Thomas Nelson, an Oregon attorney representing two lawyers has filed a public complaint against individuals responsible for the interception of attorney-client communications as part of the NSA domestic surveillance program.
Nelson previously went public with the interception claims raised as part of the Al-Haramain case. For the full story, click here
The Ninth Circuit recently rejected efforts to use an inadvertently disclosed document in the case. For an earlier entry, click here
Below is the text of Nelson’s public letter:
I am writing on behalf of two attorneys licensed to practice law in the United States, Wendell Belew and Asim Ghafoor, both of whom live in the District of Columbia area. Each of them at the times relevant hereto was working professionally on behalf of Al-Haramain Islamic Foundation, Inc., an Oregon Islamic charity (“AHIF Oregon”), and Soliman Al-Buthi, a Saudi Arabian citizen who then was a director of AHIF Oregon and is now Director of Environmental Safety for the Capital City of Riyadh.
In the winter and spring of 2004, in the course of their professional representation of AHIF Oregon and Mr. Al-Buthi, Messrs Belew and Ghafoor came to have international telephone conversations with Mr. Al-Buthi. In August 2004 the Office of Foreign Assets Control (“OFAC”), an office of the Department of Treasury, inadvertently released to attorneys for AHIF Oregon and Mr. Al-Buthi a log of intercepted telephone conversations between Mr. Al-Buthi on the one hand and his referenced attorneys on the other. In September 2004 OFAC AHIF Oregon and Mr. Al-Buthi as “specially designated global terrorists,” or“SDGTs.” With the announcement of the NSA “Terrorist Surveillance Program” (“TSP”) in December 2005 it became clear that the intercepted privileged telephone communications had occurred in the absence of a warrant issued by the Foreign Intelligence Surveillance Court. OFAC’s inadvertent release of the log, when combined with the designation of AHIF Oregon and Mr. Al-Buthi as SDGTs in September 2004, established that OFAC had used intercepted conversations in its decision to designate AHIF Oregon and Mr. Al-Buthi notwithstanding (i) that the information in the log was obtained without a proper judicial warrant, and (ii) that the interceptions were of privileged attorney-client communications.
Attorneys occupy a position of special trust in the American judicial system. Not only must attorneys not act illegally, they must act in conformance with legal ethics at all times – even when the conduct itself if engaged in by a non-attorney would not be technically illegal. In the context of the NSA’s warrantless interception of privileged attorney-client communications, we believe that such conduct itself violates the criminal prohibitions of the Foreign Intelligence Surveillance Act, specifically 50 U.S.C. § 1809. Here, of course, the interception itself was not only illegal, it was a direct invasion of the privilege of attorney-client communications.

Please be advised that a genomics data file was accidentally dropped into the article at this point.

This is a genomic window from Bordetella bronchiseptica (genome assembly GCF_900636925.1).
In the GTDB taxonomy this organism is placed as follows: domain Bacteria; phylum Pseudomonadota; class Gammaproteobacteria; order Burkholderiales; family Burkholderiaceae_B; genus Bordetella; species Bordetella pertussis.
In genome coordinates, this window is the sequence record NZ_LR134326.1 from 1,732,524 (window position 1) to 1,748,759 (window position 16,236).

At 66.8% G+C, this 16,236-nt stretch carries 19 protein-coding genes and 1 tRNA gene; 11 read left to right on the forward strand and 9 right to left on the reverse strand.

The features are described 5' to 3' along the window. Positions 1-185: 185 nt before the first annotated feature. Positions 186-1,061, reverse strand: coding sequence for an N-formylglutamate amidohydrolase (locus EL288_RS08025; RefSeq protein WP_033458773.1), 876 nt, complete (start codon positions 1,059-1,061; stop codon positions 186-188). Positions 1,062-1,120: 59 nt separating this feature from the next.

While each attorney is responsible for his ethical conduct to the jurisdiction which authorized him or her to be admitted to the bar, it is an almost universal requirement that attorneys not knowingly receive, review, or use information or material that is the subject of a valid attorney-client privilege. For example, the American Bar Association’s Model Rule of Professional Conduct 4.4(a) provides, “In representing a client, a lawyer shall not use means that have no substantial purpose other than to embarrass, delay, or burden a third person, or use methods of obtaining evidence that violate the legal rights of such a person.” (Emphasis added.) Moreover, attorneys under the jurisdiction of the Office of Professional Responsibility cannot use a nonlawyer (such as an investigator) to unlawfully obtain conversations otherwise protected by the attorney-client privilege and by other substantive law. ABA Model Rule 8.4(a) provides: “It is professional misconduct for a lawyer to: (a) violate or attempt to violate the Rules of Professional Conduct, knowingly assist or induce another to do so, or do so through the acts of another . . . .”
In sum, it seems clear that the wiretapping that occurred pursuant to the TSP was illegal because it was not supported by a valid warrant. See 50 U.S.C. § 1809. The Office of Professional Responsibility’s analysis must go further than merely determining whether criminal conduct occurred; it must investigate whether Department of Justice employees and those acting in concert with them acted unethically in intercepting attorney-client communications without a warrant and then using the information so obtained to the detriment of the attorneys’ clients. It is this latter issue that we respectfully request your office to investigate and decide. I would be happy to provide any additional information you desire.
Please let me know if you have any questions.
Very truly yours,
Thomas H. Nelson
Attorney for Wendell Belew, Esq. and Asim Ghafoor, Esq.